Ever since health secretary Alan Milburn foreshadowed the move in a
statement last month, the government had been expected to water
down its regulations on environmental standards in care homes. But
few expected the u-turn on standards governing space, baths,
doorways and single rooms to be quite so dramatic. The standards
will no longer be mandatory and, worse still, the consultation
document sneaked out this week seems content even to refrain from
applying moral pressure to observe these standards on owners of
homes built before April 2002.
Ironically, last month’s statement also contained details of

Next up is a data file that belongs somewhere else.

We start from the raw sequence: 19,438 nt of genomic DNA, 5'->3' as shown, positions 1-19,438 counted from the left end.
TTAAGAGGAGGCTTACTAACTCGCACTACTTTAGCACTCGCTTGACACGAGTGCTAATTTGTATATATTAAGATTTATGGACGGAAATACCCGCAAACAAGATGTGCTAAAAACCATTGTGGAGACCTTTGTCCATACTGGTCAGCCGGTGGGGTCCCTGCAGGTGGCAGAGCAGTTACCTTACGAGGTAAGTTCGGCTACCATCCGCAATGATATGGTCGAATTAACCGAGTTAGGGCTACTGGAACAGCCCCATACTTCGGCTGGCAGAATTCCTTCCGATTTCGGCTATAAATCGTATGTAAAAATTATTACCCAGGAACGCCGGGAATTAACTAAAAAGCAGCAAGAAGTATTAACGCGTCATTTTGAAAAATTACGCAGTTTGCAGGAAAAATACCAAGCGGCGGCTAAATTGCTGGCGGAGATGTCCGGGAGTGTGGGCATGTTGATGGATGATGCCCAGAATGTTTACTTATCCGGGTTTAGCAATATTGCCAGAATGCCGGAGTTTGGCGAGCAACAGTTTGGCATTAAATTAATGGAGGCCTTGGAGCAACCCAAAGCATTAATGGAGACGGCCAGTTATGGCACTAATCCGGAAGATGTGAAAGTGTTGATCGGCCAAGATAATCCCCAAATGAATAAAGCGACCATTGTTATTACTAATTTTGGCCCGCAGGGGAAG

unprecedented investment in services for older people. It is
precisely years of under-investment that have led to the present
drastic shortage of non-hospital accommodation and panicked the
government into this unsatisfactory response.
There is no doubt that the haemorrhaging of care homes out of the
private sector had to be stopped. The national minimum standards
were introduced insensitively and thousands of homes, many of which
had much to commend them, were forced to close. Indeed, the
National Care Standards Commission had begun to work in a way that
ensured homes did not have to close solely on grounds of space.
Continuing this more gentle evolution towards meeting the standards
would have been far better than the government’s retreat, which
fails to uphold principles of dignity and choice considered good
practice for the past 30 years.